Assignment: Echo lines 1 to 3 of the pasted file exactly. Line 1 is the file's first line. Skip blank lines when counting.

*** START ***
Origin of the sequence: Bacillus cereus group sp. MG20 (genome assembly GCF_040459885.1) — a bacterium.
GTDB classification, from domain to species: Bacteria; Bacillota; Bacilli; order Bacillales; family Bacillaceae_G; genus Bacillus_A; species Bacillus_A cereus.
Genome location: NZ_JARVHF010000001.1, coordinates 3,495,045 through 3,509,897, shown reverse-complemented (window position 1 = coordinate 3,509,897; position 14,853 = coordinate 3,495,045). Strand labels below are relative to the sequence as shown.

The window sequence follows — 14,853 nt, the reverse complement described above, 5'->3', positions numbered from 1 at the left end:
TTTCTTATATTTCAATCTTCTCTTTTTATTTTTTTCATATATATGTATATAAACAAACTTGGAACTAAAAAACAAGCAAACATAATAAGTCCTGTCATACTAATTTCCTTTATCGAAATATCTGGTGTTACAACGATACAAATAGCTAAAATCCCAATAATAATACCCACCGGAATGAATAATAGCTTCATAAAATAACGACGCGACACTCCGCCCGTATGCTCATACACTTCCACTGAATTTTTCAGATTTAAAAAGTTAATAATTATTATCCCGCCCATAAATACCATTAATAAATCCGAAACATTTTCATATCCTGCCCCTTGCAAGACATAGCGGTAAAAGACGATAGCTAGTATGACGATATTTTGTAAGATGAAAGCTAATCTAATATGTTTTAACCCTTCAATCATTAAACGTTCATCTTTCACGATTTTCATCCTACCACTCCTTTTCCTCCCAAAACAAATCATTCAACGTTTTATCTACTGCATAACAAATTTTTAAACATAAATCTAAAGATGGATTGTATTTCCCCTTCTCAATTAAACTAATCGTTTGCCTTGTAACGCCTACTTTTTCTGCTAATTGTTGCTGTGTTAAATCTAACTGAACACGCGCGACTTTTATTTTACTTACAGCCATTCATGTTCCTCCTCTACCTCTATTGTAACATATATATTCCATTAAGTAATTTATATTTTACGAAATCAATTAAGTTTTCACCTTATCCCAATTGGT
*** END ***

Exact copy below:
Origin of the sequence: Bacillus cereus group sp. MG20 (genome assembly GCF_040459885.1) — a bacterium.
GTDB classification, from domain to species: Bacteria; Bacillota; Bacilli; order Bacillales; family Bacillaceae_G; genus Bacillus_A; species Bacillus_A cereus.
Genome location: NZ_JARVHF010000001.1, coordinates 3,495,045 through 3,509,897, shown reverse-complemented (window position 1 = coordinate 3,509,897; position 14,853 = coordinate 3,495,045). Strand labels below are relative to the sequence as shown.